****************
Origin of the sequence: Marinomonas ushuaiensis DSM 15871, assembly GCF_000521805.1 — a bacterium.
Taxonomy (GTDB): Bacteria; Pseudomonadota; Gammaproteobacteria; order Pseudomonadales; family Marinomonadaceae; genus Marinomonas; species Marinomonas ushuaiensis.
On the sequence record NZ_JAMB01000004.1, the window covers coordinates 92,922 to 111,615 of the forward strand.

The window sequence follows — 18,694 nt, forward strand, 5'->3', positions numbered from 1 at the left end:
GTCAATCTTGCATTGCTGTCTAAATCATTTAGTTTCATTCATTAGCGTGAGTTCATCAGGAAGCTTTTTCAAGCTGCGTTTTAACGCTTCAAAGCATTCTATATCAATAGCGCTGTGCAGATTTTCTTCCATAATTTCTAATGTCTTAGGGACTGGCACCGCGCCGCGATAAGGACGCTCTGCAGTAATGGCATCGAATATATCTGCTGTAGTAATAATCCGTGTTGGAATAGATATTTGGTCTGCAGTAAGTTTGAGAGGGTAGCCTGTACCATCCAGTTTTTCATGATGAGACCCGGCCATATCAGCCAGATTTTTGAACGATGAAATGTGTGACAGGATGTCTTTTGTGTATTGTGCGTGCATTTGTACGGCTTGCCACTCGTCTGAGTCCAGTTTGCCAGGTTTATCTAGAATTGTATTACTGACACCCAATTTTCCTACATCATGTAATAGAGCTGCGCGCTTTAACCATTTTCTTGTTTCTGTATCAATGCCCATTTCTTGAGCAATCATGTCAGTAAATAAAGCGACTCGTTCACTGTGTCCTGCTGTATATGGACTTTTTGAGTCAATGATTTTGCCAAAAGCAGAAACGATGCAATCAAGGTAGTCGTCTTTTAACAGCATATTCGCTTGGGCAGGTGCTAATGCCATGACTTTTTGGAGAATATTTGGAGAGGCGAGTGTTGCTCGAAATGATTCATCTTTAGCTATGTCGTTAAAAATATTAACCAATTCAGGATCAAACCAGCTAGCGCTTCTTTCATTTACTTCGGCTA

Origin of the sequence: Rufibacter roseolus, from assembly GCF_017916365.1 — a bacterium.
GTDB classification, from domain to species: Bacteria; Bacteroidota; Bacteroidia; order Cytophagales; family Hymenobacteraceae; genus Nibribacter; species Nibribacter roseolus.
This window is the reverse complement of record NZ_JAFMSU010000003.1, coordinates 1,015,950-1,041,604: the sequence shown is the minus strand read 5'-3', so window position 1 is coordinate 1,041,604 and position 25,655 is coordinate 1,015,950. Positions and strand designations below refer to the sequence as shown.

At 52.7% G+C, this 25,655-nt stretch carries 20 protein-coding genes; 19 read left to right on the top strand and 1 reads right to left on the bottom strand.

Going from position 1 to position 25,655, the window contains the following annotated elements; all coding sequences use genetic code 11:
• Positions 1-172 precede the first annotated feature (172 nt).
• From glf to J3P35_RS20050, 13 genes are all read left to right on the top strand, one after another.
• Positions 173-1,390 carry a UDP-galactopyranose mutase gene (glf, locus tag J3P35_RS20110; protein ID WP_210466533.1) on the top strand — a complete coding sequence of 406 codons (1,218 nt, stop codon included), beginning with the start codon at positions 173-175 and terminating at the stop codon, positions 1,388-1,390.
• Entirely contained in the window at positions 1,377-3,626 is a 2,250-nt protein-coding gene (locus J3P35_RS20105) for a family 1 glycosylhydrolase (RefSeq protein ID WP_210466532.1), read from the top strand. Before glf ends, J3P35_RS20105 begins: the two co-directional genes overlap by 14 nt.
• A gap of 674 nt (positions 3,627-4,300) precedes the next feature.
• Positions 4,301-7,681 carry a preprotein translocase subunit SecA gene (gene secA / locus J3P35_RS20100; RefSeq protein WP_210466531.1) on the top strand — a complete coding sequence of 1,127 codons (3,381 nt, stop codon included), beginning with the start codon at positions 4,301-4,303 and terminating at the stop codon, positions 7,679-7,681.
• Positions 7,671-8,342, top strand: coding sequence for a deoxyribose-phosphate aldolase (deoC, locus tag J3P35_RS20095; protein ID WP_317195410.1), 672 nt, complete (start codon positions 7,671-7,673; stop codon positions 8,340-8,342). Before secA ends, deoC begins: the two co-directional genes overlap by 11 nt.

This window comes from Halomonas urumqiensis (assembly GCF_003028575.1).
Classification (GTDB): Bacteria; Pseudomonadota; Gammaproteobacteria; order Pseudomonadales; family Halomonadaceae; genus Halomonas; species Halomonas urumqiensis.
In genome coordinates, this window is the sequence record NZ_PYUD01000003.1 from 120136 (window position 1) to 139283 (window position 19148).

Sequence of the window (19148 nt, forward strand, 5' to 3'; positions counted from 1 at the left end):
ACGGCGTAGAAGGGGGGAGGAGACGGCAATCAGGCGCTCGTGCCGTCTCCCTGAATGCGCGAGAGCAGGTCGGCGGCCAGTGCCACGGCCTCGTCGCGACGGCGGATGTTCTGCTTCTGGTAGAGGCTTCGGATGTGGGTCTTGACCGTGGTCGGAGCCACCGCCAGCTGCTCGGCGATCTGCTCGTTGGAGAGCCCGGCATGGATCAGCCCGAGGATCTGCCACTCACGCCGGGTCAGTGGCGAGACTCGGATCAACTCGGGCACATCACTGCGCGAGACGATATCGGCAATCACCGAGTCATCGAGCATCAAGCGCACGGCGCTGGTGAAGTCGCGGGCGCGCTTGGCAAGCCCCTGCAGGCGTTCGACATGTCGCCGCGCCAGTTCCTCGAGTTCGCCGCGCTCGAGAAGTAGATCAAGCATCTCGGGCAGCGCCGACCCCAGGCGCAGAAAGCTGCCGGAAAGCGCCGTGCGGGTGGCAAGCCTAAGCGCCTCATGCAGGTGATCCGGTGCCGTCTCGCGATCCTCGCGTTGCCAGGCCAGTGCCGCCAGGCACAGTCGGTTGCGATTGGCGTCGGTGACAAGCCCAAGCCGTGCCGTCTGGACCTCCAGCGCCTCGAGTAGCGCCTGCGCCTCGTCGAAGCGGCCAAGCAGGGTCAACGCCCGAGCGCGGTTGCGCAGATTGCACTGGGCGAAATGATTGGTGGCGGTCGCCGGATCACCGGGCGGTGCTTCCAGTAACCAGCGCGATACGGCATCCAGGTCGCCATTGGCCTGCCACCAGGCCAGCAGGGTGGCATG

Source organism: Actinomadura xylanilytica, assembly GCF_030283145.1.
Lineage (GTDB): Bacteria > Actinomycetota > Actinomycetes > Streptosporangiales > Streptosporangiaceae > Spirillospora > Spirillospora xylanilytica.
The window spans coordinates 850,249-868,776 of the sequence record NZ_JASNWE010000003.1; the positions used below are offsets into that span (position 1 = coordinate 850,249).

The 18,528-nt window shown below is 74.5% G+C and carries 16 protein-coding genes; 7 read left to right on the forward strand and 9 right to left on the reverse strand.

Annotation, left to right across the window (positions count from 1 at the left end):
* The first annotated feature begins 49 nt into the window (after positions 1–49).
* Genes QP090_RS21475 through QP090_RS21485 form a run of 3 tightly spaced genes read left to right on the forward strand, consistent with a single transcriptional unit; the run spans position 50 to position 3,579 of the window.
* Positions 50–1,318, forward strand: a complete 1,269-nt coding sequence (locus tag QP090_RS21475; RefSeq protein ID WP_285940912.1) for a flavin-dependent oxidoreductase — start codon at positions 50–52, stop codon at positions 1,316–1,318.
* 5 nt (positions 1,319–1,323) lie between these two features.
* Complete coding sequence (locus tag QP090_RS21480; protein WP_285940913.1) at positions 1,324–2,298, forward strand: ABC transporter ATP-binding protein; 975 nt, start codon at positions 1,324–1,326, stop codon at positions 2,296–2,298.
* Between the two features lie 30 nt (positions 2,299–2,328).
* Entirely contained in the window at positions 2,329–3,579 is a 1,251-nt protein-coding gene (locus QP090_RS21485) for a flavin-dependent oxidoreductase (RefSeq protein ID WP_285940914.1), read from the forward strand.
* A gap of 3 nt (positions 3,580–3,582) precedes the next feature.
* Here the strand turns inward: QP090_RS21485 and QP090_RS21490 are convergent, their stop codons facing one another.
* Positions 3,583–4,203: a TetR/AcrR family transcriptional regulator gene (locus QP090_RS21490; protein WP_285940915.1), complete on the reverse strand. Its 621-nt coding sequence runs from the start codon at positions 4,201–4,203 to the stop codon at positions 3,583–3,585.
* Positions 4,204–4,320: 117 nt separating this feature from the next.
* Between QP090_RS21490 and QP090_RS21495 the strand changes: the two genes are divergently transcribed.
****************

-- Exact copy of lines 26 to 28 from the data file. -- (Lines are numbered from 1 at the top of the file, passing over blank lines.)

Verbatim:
The 18,528-nt window shown below is 74.5% G+C and carries 16 protein-coding genes; 7 read left to right on the forward strand and 9 right to left on the reverse strand.

Annotation, left to right across the window (positions count from 1 at the left end):
* The first annotated feature begins 49 nt into the window (after positions 1–49).